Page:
Ross v. State, 9 Ind. App. 35, 38, 36 N.E. 167, 168 (1894).

Related posts:


Friday, December 26, 2008


Another Room of Life

Donald Culross Peattie, Flowering Earth, Chapter 3:
What we love, when on a summer day we step into the coolness of a wood, is that its boughs close up behind us. We are escaped, into another room of life. The wood does not live as we live, restless and running, panting after flesh, and even in sleep tossing with fears. It is aloof from thoughts and instincts; it responds, but only to the sun and wind, the rock and the stream—never, though you shout yourself hoarse, to propaganda, temptation, reproach, or promises. You cannot mount a rock and preach to a tree how it shall attain the kingdom of heaven. It is already closer to it, up there, than you will grow to be. And you cannot make it see the light, since in the tree's sense you are blind. You have nothing to bring it, for all the forest is self-sufficient; if you burn it, cut, hack through it with a blade, it angrily repairs the swathe with thorns and weeds and fierce suckers. Later there are good green leaves again, toiling, adjusting, breathing—forgetting you.
Ivan Shishkin, Mixed Forest

Related posts:

Thursday, December 25, 2008


Christmas Cheer

John Henry Newman, Parochial and Plain Sermons 8.17 (Religious Joy, for Christmas Day, excerpt):
But when we think of this day's Festival, and what we commemorate upon it, a new and very different scene opens upon us. First, we are reminded that though this life must ever be a life of toil and effort, yet that, properly speaking, we have not to seek our highest good. It is found, it is brought near us, in the descent of the Son of God from His Father's bosom to this world. It is stored up among us on earth. No longer need men of ardent minds weary themselves in the pursuit of what they fancy may be chief goods; no longer have they to wander about and encounter peril in quest of that unknown blessedness to which their hearts naturally aspire, as they did in heathen times. The text speaks to them and to all, "Unto you," it says, "is born this day in the city of David a Saviour, which is Christ the Lord."

Nor, again, need we go in quest of any of those things which this vain world calls great and noble. Christ altogether dishonoured what the world esteems, when He took on Himself a rank and station which the world despises. No lot could be more humble and more ordinary than that which the Son of God chose for Himself.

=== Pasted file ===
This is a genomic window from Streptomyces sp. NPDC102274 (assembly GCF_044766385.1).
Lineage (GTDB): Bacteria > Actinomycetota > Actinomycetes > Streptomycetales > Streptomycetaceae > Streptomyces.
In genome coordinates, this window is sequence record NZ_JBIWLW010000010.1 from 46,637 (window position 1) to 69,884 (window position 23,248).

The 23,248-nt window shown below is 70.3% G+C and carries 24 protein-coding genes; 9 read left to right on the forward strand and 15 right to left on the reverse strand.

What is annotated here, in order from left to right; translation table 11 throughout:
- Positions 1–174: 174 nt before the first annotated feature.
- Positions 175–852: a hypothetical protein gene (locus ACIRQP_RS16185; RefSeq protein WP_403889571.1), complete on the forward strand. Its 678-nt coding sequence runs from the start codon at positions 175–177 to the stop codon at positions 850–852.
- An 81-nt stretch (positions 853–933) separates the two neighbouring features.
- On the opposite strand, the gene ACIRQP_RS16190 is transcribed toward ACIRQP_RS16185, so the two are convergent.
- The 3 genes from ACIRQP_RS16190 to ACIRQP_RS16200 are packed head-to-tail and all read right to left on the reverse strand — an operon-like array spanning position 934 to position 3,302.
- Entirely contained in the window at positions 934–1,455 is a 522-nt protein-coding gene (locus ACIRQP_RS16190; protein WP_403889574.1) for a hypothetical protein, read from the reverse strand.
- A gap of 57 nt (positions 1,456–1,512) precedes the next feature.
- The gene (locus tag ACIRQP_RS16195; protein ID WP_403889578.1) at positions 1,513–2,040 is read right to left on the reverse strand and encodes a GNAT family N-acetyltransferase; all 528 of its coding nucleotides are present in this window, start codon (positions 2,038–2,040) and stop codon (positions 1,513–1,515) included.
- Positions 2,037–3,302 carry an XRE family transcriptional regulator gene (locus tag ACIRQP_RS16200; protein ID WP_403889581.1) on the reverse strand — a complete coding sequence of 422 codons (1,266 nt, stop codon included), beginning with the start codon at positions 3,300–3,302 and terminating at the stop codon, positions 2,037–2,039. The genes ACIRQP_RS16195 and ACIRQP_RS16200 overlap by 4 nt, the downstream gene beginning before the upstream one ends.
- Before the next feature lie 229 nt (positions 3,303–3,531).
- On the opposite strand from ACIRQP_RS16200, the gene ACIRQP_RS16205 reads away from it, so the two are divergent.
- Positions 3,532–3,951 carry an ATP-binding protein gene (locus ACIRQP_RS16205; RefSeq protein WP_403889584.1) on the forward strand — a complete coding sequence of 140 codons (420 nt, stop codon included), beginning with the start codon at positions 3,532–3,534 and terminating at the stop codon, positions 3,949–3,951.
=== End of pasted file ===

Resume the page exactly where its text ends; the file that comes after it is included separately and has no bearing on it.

So that we have on the Feast of the Nativity these two lessons—instead of anxiety within and despondence without, instead of a weary search after great things,—to be cheerful and joyful; and, again, to be so in the midst of those obscure and ordinary circumstances of life which the world passes over and thinks scorn of.

Wednesday, December 24, 2008


Fossil Poetry

Ralph Waldo Emerson, The Poet (1844):
For though the origin of most of our words is forgotten, each word was at first a stroke of genius, and obtained currency because for the moment it symbolized the world to the first speaker and to the hearer. The etymologist finds the deadest word to have been once a brilliant picture. Language is fossil poetry. As the limestone of the continent consists of infinite masses of the shells of animalcules, so language is made up of images, or tropes, which now, in their secondary use, have long ceased to remind us of their poetic origin.
Richard Chenevix Trench, On the Study of Words (1851), Lecture I:
Emerson has somewhere characterized language as 'fossil poetry.' He evidently means that just as in some fossil, curious and beautiful shapes of vegetable or animal life, the graceful fern or the finely vertebrated lizard, such as now, it may be, have been extinct for thousands of years, are permanently bound up with the stone, and rescued from that perishing which would else have been their portion,—so in words are beautiful thoughts and images, the imagination and the feeling of past ages, of men long since in their graves, of men whose very names have perished, there are these, which might so easily have perished too, preserved and made safe for ever! The phrase is a striking one; the only fault one I can find with it is that it is too narrow. Language may be, and indeed is, this 'fossil poetry'; but it may be affirmed of it with exactly the same truth that it is fossil ethics, or fossil history.